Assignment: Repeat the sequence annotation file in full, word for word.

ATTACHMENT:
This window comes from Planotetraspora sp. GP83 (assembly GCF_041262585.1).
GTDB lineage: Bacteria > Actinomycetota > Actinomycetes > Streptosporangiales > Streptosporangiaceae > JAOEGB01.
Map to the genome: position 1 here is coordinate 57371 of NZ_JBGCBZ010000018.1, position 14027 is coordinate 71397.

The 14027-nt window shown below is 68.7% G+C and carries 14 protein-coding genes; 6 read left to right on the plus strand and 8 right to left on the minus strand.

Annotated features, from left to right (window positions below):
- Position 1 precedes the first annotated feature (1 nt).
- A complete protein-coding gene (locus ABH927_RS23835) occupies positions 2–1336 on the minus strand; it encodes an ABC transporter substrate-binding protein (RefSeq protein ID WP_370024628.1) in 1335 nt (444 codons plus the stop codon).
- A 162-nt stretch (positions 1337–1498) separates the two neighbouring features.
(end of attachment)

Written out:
This window comes from Planotetraspora sp. GP83 (assembly GCF_041262585.1).
GTDB lineage: Bacteria > Actinomycetota > Actinomycetes > Streptosporangiales > Streptosporangiaceae > JAOEGB01.
Map to the genome: position 1 here is coordinate 57371 of NZ_JBGCBZ010000018.1, position 14027 is coordinate 71397.

The 14027-nt window shown below is 68.7% G+C and carries 14 protein-coding genes; 6 read left to right on the plus strand and 8 right to left on the minus strand.

Annotated features, from left to right (window positions below):
- Position 1 precedes the first annotated feature (1 nt).
- A complete protein-coding gene (locus ABH927_RS23835) occupies positions 2–1336 on the minus strand; it encodes an ABC transporter substrate-binding protein (RefSeq protein ID WP_370024628.1) in 1335 nt (444 codons plus the stop codon).
- A 162-nt stretch (positions 1337–1498) separates the two neighbouring features.